Wednesday, October 5, 2011

I DON'T HAVE ANYTHING TO WEAR!

I was just posting recently about how easy our mornings are around here while Akila is at the crisis home. When she is home, we get up 1 hour before school- it is best not to be in a rush with her, or the rush causes all kinds of issues. I have been waking up the kids about 20 minutes before the first bus leaves and it has been really smooth.

As I was walking home from the bus stop around the corner this morning, I was thinking about how the mornings will be much "ickier" when Akila returns home. Some of you know exactly what I'm talking about. For those of you who don't, let me just say that it sucks. When she finally leaves for school, most mornings I have been called umpteen different nasty names, heard a ton of other foul language, possibly (usually) been kicked or hit a few times, had to try to get her to stop calling her siblings names and comforted her siblings, and had an epic fight to get her meds in her. When she gets on the bus and I get in the house and close the door, many mornings I feel like crying, but most often I just feel numb. It is not a fun way to start the day. Most mornings, this is when I go to the Word and spend some time in it.

One of my friends who has a teenager with FASD, recently received the following text from their daughter in the morning before she left for school: "I DON'T WANT TO GO TO SCHOOL. I HATE MY LIFE. I HATE EVERYONE AT SCHOOL. I'M RETARDED. IT'S TOO HARD. I DON'T HAVE ANYTHING TO WEAR. I HATE MY LIFE." It sounds like it was not a fun morning, the teenager was still yelling as she went out the door.

Often people who do not understand FASD ask me if it gets easier as the child gets older. My answer to this is always "NO!!!!!!!!!!!!!" It only gets harder. I think back to when Akila was 3, or 5 or 7 even- those were the good ol' days. When Akila is having good moments, like now when we visit her at the crisis home, it is like we are seeing the old Akila that we were able to enjoy so much more. Yes, she had issues back then, but the issues were not violent, did not include swearing, and the intensity level was lower, much lower. The majority of people don't understand this, they think that as a child gets older and more "mature", they should be able to control their emotions better.

This is where they do not understand how FASD impact the brain. Akila for example, is developmentally in most areas, closer to a 6 year old. Her body is that of a 12 year old (kind of, it is a bit complicated due to her Turner Syndrome diagnosis also), and she is surrounded by 12 year olds at school and is expected to act like a 12 year old. Now, yes, I agree, 12 year olds are generally stupid. I say that with much love and a degree in Youth Studies and years of experience working with middle and high school kids. I love teenagers, they have been my life passion professionally. But let's face it, they are dumb.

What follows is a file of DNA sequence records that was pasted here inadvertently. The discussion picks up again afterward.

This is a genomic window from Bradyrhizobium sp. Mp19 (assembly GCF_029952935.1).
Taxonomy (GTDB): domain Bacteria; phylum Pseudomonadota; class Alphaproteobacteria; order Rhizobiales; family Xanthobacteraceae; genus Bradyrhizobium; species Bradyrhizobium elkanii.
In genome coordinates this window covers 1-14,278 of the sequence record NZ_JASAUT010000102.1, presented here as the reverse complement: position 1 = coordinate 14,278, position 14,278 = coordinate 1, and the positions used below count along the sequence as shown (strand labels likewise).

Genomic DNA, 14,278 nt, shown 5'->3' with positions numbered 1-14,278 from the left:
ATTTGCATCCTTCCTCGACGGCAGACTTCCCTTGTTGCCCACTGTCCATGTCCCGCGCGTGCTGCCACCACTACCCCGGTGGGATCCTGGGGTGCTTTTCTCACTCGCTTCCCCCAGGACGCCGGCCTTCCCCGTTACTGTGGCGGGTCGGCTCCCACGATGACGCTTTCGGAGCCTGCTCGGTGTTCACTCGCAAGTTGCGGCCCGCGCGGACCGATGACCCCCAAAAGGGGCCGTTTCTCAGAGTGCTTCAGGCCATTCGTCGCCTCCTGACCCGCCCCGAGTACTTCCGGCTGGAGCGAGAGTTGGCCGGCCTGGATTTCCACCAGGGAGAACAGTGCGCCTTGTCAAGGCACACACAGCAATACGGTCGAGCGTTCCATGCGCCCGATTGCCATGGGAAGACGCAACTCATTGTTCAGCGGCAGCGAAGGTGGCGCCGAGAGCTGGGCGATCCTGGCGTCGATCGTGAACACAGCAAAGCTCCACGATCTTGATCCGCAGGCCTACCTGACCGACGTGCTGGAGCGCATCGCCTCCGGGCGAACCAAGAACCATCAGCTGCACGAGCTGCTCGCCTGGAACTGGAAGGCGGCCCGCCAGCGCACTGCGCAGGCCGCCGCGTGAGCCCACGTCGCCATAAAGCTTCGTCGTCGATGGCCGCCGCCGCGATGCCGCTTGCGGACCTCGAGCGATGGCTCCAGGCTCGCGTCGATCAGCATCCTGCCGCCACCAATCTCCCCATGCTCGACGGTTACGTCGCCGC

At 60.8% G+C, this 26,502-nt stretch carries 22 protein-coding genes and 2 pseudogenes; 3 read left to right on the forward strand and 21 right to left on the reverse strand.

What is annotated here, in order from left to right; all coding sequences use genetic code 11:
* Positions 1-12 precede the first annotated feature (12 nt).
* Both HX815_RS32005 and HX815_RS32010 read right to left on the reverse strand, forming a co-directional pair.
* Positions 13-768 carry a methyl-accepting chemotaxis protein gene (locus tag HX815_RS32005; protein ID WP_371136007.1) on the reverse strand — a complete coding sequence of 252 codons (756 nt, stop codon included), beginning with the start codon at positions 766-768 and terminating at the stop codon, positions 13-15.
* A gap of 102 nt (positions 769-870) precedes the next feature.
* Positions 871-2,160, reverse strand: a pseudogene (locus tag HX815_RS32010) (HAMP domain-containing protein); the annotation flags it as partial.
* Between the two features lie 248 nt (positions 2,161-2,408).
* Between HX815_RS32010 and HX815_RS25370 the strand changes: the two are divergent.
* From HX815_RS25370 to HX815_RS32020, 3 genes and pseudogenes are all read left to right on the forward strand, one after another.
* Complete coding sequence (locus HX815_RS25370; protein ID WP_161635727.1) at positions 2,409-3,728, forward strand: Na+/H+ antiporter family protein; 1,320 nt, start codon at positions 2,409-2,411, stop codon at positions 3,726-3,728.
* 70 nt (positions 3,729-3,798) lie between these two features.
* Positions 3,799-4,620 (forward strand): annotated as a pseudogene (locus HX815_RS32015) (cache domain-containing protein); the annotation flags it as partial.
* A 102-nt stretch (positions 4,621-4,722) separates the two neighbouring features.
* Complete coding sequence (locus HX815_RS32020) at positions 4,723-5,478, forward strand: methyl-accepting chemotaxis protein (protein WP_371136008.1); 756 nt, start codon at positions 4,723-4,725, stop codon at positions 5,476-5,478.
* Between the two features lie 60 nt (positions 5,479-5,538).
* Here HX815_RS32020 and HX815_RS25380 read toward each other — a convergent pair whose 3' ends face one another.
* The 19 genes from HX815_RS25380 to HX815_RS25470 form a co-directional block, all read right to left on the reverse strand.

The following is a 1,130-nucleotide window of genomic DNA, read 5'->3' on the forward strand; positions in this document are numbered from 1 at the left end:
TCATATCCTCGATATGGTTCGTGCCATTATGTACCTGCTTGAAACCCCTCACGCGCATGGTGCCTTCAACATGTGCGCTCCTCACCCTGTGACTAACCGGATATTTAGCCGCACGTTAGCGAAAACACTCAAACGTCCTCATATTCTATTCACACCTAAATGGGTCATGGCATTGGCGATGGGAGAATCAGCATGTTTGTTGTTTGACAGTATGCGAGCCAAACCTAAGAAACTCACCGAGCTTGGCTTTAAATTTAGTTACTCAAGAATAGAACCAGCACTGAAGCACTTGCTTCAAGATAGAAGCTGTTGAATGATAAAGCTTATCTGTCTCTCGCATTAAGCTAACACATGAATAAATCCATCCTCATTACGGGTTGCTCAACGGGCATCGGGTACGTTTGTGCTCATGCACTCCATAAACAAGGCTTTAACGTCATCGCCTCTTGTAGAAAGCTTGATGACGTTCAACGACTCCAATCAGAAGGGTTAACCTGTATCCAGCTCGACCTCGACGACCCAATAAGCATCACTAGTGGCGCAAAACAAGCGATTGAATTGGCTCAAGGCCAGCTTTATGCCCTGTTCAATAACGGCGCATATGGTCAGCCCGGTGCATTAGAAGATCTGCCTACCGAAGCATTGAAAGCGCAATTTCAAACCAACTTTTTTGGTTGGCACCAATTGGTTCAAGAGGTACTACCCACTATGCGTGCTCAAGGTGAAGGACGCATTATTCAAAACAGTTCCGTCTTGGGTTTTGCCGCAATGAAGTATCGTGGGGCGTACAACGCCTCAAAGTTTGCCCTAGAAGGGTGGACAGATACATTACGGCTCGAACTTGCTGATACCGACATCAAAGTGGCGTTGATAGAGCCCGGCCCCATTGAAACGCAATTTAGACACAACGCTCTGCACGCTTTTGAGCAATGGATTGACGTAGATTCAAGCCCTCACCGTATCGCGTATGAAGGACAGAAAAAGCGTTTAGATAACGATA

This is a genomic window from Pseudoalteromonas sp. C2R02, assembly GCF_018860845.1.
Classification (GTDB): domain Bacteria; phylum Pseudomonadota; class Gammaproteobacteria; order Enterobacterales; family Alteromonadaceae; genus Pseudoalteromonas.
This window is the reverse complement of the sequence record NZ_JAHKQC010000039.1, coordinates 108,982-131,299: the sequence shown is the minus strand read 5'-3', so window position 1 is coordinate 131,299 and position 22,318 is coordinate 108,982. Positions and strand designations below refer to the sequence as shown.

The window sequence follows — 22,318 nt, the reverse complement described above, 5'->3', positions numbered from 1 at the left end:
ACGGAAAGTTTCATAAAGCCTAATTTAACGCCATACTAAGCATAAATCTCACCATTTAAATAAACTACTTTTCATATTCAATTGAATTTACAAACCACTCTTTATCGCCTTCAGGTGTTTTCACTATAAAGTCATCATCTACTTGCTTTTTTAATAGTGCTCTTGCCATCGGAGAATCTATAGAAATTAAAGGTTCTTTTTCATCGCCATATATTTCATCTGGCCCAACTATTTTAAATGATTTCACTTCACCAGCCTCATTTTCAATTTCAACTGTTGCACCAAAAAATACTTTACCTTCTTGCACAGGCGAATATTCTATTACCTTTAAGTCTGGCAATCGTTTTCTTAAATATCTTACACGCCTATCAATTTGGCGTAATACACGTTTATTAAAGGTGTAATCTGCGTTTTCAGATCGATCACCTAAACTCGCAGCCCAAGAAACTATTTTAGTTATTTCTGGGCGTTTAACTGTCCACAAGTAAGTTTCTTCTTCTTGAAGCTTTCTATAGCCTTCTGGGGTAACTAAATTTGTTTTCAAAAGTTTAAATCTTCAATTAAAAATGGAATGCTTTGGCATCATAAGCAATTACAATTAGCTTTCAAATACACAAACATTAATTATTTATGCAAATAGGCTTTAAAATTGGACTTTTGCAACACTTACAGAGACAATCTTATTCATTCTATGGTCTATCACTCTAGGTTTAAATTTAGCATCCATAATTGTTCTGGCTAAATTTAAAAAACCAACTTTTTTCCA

There is research showing how when kids hit the middle school years, they turn into dorks. That is exactly what the research says, dorks. Ha, not. But you know what I mean. Their bodies are going through tons of changes and they don't understand them. Imani who is 11, has always been the most sweet and mellow child. Well in the last 4 months or so, she is having these crazy fits of explosive anger. I thought it might be due to the stress of living with Akila, and on some level I still think it is. But I am really starting to think that it is due more to the hormones that are raging in her body and making her wacko.

FASD kids have a hard time when they hit the upper elementary, middle school/high school years. Learning becomes more abstract which they struggle with usually. Their learning disabilities become more apparent and they start to feel not as smart as their friends (if they have friends). Most special education programs in most schools, do a very poor job of understanding this. The kids are often called lazy, teachers think they are not putting enough effort into it, especially if they are not receiving much assistance. So far, Akila has done OK in this area, but I think it is mainly due to her excellent aide who helps her. Not all kids get a 1:1 aide though.

The text from my friend's child made me laugh, and it made me sad. The part that made me laugh, was the "I DON'T HAVE ANYTHING TO WEAR". This is classic FASD. She was going on about some real emotions, some real struggles. Feeling retarded, hating people at the school- these are serious issues.

I can sympathise with going to school and feeling retarded. I have always struggled with math, and I therefore have always hated it. With a passion. I was always in the lowest math group in school. Even in high school, I had to take the "stupid" level math class (that is what I called it back then)- and I struggled through it and barely passed. I still have math anxiety; I hate helping my kids with math homework, once they hit about 4th or 5th grade, I'm done.

I actually hate how they push complex and difficult math concepts on a kid with FASD. I actually believe strongly that when a kid with FASD, or a different learning disability that cripples the child, gets to a point with math (or a different subject for that matter), they should stop on the learning new concepts and just focus on the basics and reviewing that for several years. Seriously, algebra has done nothing for me except make me hate math with a passion- what good is it going to do Akila? These are often the breaking points for a lot of kids, when they start to hate school, start to skip classes or want to quit school all together. It can make their effect their entire school experience- often they start to do poorly in other subjects that they would be able to muddle through, but they are so caught up in hating school and how much their life sucks, that they stink in other subjects based on their attitude.